Quantification of algal endosymbionts (Symbiodinium) in coral tissue using real-time PCR

Authors

  • J. C. MIEOG,

    1. Australian Institute of Marine Science, PMB no. 3, Townsville MC, Qld 4810, Australia
    2. Department of Marine Benthic Ecology and Evolution, Centre of Ecological and Evolutionary Studies, Biological Centre, Centre of Ecological and Evolutionary Studies, Biological Centre, University of Groningen, PO Box 14, 9750 AA Haren, The Netherlands
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  • M. J. H. VAN OPPEN,

    1. Australian Institute of Marine Science, PMB no. 3, Townsville MC, Qld 4810, Australia
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  • R. BERKELMANS,

    1. Australian Institute of Marine Science, PMB no. 3, Townsville MC, Qld 4810, Australia
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  • W. T. STAM,

    1. Department of Marine Benthic Ecology and Evolution, Centre of Ecological and Evolutionary Studies, Biological Centre, Centre of Ecological and Evolutionary Studies, Biological Centre, University of Groningen, PO Box 14, 9750 AA Haren, The Netherlands
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  • J. L. OLSEN

    1. Department of Marine Benthic Ecology and Evolution, Centre of Ecological and Evolutionary Studies, Biological Centre, Centre of Ecological and Evolutionary Studies, Biological Centre, University of Groningen, PO Box 14, 9750 AA Haren, The Netherlands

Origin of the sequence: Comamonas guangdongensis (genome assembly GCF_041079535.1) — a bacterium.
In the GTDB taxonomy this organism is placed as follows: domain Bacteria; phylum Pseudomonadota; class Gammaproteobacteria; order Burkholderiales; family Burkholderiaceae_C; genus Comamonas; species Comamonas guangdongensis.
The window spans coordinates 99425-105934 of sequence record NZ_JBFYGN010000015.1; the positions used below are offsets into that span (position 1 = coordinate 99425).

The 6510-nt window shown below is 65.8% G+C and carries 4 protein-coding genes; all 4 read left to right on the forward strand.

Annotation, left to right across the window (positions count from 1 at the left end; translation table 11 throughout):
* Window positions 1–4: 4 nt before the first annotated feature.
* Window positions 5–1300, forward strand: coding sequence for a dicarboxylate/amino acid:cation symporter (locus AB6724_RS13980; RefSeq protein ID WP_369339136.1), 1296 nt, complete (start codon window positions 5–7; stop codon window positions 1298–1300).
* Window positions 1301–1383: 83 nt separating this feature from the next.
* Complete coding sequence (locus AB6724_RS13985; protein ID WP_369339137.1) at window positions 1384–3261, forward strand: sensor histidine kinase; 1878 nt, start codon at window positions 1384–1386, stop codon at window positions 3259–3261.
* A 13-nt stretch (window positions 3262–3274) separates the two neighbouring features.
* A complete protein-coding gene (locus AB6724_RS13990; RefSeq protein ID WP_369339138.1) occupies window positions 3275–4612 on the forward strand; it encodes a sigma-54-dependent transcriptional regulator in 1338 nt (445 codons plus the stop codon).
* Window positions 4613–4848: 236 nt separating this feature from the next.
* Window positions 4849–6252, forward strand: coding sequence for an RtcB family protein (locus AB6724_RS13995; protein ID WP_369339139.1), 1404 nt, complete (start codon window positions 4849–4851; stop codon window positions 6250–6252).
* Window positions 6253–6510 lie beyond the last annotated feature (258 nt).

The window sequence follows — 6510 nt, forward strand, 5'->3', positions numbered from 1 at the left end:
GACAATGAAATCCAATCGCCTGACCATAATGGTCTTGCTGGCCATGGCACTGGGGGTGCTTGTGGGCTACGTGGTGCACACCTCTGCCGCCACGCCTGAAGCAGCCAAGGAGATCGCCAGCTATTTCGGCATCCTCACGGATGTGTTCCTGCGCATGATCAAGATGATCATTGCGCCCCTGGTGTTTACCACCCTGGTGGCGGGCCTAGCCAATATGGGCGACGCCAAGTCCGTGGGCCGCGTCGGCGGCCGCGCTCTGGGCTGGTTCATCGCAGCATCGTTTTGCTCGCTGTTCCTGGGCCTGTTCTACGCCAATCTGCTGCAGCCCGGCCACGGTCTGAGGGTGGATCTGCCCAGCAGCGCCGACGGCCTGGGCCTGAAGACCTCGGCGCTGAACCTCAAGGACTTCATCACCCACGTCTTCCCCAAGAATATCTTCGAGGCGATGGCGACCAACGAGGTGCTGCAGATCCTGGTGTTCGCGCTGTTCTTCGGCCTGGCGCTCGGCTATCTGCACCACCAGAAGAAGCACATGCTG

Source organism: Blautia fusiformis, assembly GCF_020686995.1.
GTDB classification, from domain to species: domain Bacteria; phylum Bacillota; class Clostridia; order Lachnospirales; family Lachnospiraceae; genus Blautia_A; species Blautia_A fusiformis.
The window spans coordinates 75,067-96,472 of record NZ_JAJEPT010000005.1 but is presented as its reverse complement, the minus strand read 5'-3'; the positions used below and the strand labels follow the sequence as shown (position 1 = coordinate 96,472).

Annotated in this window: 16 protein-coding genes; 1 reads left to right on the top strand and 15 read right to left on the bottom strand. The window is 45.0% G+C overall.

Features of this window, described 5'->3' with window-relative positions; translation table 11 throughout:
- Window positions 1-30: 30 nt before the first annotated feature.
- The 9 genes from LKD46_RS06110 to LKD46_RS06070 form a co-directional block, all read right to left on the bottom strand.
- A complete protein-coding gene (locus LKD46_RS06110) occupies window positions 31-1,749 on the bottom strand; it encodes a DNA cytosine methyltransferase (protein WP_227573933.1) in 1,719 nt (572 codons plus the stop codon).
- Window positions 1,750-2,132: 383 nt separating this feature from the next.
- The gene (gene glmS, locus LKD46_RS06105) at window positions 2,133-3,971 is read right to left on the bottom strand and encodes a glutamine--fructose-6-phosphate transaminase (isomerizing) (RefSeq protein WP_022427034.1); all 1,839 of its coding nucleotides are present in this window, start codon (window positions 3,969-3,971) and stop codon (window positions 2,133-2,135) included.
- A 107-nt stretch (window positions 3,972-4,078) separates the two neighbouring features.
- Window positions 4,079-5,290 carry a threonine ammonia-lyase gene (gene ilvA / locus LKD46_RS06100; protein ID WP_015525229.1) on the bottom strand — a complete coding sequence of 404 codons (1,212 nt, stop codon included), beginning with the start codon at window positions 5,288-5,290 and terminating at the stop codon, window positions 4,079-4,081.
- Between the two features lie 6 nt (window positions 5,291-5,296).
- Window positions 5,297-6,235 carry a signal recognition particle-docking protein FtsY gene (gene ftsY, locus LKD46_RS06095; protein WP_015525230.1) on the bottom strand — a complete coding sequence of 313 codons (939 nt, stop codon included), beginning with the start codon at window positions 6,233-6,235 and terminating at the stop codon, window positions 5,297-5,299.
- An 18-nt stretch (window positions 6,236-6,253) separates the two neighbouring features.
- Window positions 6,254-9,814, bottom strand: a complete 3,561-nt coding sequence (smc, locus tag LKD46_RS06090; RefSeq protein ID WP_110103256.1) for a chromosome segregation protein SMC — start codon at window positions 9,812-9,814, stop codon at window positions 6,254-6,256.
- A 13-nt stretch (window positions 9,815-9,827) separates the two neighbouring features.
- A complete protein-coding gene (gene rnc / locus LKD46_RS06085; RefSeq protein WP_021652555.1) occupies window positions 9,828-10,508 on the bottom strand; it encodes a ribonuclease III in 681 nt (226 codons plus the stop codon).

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J. C. Mieog, Fax: 0031-50-3632261; E-mail: J.C.Mieog@rug.nl

Abstract

Understanding the flexibility of the endosymbioses between scleractinian corals and single-cell algae of the genus Symbiodinium will provide valuable insights into the future of coral reefs. Here, a real-time polymerase chain reaction (PCR) assay is presented to accurately determine the cell densities of Symbiodinium clades C and D in the scleractinian coral Acropora millepora, which can be extended to other coral–symbiont associations in the future. The assay targets single- to low-copy genes of the actin family of both the coral host and algal symbiont. Symbiont densities are expressed as the ratio of Symbiodinium cells to each host cell (S/H ratio, error within 30%), but can also be normalized to coral surface area. Greater accuracy in estimating ratios of associations involving multiple clades is achieved compared with previous real-time PCR assays based on high-copy ribosomal DNA loci (error within an order of magnitude). Healthy adult A. millepora containing ~1.4 × 106 zooxanthellae per cm2 (as determined by haemocytometer counts) had S/H ratios of c. 0.15, i.e. ~15 symbiont cells per 100 host cells. In severely bleached colonies, this ratio decreased to less than 0.005. Because of its capacity to accurately determine both densities and ratios of multiple symbionts within one sample, the assay will open the door for novel research into the mechanisms of symbiont shuffling and switching.

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